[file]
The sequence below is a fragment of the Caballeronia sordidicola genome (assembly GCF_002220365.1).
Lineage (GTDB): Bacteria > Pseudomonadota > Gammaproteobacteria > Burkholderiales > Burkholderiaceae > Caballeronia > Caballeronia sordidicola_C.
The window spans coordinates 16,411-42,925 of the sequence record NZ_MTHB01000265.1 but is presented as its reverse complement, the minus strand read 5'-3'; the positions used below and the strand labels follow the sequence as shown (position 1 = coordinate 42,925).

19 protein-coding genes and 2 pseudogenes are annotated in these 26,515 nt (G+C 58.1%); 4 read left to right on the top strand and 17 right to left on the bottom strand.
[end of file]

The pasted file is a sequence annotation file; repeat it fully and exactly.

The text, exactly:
The sequence below is a fragment of the Caballeronia sordidicola genome (assembly GCF_002220365.1).
Lineage (GTDB): Bacteria > Pseudomonadota > Gammaproteobacteria > Burkholderiales > Burkholderiaceae > Caballeronia > Caballeronia sordidicola_C.
The window spans coordinates 16,411-42,925 of the sequence record NZ_MTHB01000265.1 but is presented as its reverse complement, the minus strand read 5'-3'; the positions used below and the strand labels follow the sequence as shown (position 1 = coordinate 42,925).

19 protein-coding genes and 2 pseudogenes are annotated in these 26,515 nt (G+C 58.1%); 4 read left to right on the top strand and 17 right to left on the bottom strand.